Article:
"Please, Dean. Just… if you can't do it for yourself, do it for me, okay?" Sam always cheats, the fucker.

"Fuck." He doesn't look up. He doesn't know how Sam can stand to look at him, can barely stand to be in his own skin. "Yeah, okay, Sammy. Okay."

He doesn't remember how he manages to stumble into the bathroom, but he must, because the next thing he knows he's clumsily stripping off his clothes, the shower running hot against the tile, spattering the floor where the shower curtain doesn't quite reach all the way across the tub. He doesn't bother adjusting the temperature –his hands are shaking too badly to turn the tap anyway, he reasons, letting the scalding spray turn his skin an angry shade of red as he stands under it, not bothering with soap as he watches the last faint traces of crimson swirl down the drain. So much blood, he thinks, and shakes his head, as though he has a hope in hell of erasing from his mind the image of that kid's terrified face illuminated by the Impala's headlights. That thought alone brings him to his knees, dry-heaving convulsively against the stained porcelain of the tub, one arm braced against the wall, the other wrapped tightly around his middle. It's a good thing the water's so hot, he thinks a little hysterically, because that way he can tell himself he's not crying.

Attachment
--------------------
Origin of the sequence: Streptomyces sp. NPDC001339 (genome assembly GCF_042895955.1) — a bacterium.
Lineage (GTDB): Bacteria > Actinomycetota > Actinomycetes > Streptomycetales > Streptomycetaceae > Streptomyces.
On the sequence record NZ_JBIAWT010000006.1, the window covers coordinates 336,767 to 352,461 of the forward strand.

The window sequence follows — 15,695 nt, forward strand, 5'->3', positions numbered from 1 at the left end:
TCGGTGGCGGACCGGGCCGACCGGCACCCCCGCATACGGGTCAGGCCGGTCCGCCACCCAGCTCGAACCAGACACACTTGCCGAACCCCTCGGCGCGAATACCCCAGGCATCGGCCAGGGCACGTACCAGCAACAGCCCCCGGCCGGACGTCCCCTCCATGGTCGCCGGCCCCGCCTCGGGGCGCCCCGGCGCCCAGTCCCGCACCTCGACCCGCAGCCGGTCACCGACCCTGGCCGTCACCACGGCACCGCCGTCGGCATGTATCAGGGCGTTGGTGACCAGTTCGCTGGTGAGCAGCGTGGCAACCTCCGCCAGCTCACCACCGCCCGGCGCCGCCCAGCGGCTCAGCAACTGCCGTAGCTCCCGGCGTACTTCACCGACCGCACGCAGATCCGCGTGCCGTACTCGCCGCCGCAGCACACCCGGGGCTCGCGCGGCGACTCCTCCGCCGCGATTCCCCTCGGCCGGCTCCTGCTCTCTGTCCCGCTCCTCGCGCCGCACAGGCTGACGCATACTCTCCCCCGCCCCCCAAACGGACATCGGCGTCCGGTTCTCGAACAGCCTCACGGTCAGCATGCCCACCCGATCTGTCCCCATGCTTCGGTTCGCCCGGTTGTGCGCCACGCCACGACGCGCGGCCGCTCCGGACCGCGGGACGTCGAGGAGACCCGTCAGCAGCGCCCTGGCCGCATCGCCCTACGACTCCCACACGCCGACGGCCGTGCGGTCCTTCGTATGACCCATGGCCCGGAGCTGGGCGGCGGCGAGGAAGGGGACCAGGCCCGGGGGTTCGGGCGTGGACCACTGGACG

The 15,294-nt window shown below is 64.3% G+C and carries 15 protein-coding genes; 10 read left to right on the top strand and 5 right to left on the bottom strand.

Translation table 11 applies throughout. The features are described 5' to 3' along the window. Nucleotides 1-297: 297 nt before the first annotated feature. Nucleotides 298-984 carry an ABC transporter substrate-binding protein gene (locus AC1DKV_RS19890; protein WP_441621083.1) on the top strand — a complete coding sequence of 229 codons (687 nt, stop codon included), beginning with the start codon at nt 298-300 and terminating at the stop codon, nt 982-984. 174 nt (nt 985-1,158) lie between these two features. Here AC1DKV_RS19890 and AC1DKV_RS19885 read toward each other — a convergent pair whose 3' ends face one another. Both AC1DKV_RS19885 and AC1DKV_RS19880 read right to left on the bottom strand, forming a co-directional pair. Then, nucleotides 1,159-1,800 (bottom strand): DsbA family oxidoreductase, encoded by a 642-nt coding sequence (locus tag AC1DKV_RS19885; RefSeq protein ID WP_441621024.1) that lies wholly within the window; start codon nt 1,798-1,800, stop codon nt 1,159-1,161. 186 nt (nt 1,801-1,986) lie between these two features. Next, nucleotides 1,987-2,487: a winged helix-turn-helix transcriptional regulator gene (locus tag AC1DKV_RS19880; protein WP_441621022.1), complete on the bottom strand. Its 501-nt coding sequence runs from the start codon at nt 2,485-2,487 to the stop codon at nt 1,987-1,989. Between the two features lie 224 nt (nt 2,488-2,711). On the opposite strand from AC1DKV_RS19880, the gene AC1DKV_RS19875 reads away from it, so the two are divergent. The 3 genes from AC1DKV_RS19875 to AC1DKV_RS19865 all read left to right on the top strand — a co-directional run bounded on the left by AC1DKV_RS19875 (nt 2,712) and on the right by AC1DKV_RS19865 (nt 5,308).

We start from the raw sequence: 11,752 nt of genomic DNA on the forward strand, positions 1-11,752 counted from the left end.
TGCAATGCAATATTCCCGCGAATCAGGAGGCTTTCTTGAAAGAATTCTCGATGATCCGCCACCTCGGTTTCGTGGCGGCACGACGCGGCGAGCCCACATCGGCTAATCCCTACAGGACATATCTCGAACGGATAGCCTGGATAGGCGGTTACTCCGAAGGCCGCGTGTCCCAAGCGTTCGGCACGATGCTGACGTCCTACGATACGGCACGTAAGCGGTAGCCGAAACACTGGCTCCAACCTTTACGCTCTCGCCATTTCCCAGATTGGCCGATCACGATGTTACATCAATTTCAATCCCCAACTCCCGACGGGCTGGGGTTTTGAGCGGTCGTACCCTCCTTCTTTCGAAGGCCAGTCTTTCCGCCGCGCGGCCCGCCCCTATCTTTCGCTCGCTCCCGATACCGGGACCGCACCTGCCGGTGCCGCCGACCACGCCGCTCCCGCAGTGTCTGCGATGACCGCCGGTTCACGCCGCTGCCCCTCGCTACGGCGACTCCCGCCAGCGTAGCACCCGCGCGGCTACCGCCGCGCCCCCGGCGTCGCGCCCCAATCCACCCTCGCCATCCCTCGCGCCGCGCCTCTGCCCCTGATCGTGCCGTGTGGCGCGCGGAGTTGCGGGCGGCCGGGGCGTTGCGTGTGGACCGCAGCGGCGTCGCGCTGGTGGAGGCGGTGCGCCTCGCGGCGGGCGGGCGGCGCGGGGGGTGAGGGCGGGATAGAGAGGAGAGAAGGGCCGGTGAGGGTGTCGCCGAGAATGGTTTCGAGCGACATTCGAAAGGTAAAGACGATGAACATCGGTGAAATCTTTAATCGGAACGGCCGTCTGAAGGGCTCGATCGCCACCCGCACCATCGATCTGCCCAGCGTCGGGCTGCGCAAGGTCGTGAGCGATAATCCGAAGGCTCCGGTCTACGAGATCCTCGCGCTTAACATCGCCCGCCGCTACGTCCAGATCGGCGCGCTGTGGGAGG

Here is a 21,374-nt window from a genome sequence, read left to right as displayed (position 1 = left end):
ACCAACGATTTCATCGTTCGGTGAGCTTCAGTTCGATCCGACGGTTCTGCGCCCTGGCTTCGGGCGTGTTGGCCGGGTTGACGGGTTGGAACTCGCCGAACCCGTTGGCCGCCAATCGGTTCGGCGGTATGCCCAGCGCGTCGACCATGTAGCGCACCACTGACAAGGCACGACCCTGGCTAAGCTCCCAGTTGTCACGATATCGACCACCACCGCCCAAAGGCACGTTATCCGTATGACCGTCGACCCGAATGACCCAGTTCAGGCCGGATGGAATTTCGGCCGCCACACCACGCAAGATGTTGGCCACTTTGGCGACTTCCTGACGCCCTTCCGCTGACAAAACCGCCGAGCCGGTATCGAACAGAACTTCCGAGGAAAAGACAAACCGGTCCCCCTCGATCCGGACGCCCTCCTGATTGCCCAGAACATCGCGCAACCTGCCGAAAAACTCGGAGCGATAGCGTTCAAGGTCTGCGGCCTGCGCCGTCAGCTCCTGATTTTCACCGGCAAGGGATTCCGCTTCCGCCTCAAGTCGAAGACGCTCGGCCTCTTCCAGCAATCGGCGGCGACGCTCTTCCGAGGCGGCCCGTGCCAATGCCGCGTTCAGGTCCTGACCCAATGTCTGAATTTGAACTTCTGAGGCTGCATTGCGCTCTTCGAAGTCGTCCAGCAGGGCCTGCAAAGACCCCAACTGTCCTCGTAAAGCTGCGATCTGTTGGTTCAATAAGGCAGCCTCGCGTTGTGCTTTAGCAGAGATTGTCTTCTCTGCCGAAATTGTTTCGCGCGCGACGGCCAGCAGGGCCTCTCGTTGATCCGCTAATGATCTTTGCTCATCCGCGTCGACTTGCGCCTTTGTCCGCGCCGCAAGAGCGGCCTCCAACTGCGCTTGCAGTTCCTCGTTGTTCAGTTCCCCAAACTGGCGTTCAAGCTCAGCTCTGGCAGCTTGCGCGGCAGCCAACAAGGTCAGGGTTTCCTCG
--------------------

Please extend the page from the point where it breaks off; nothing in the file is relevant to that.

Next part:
The water has long since turned cold when he makes his way unsteadily back into the room. Sam is on the bed closest to the wall, waiting, and the sight of him is enough to rob Dean of what little composure he's managed to regain. His clothes are a write-off, not that it matters. He'll have to burn them no matter what. Can't leave any of it behind.

"You should put down the salt lines," Sam reminds him, and Dean shrugs.

"I should've let you," he says, keeping his face averted. "Should've let you drive."

"It's okay, Dean."

His throat threatens to close up, because he doesn't fucking want Sam's forgiveness. This is something that can't be absolved, and fuck Sam for thinking it can be. "How is this okay, Sam? How? Tell me, because I sure as fuck can't see it!"

For a moment Sam doesn't answer, and Dean feels a surge of perverse vindication well up in his chest. Sam's been after him for weeks about how much he's been drinking, and, fuck, Dean doesn't even want to start thinking about all the times he insisted he was fine. All the times he twisted things around so that Sam became half-convinced he was imagining things, that the only thing wrong was him, and that probably makes Dean the shittiest human being on the planet. Because he was drowning and doing it to himself and all he did was lash out at the one person who was trying to pull him out.

"Give me your keys," Sam had said, hand outstretched. It feels like it was a thousand years ago now. "I'm not letting you drive home like this."

"I'm fine, Sam." Second verse, same as the first. The song remains the same.

"You're not fine, you're drunk. You're not thinking straight, and you shouldn't be driving."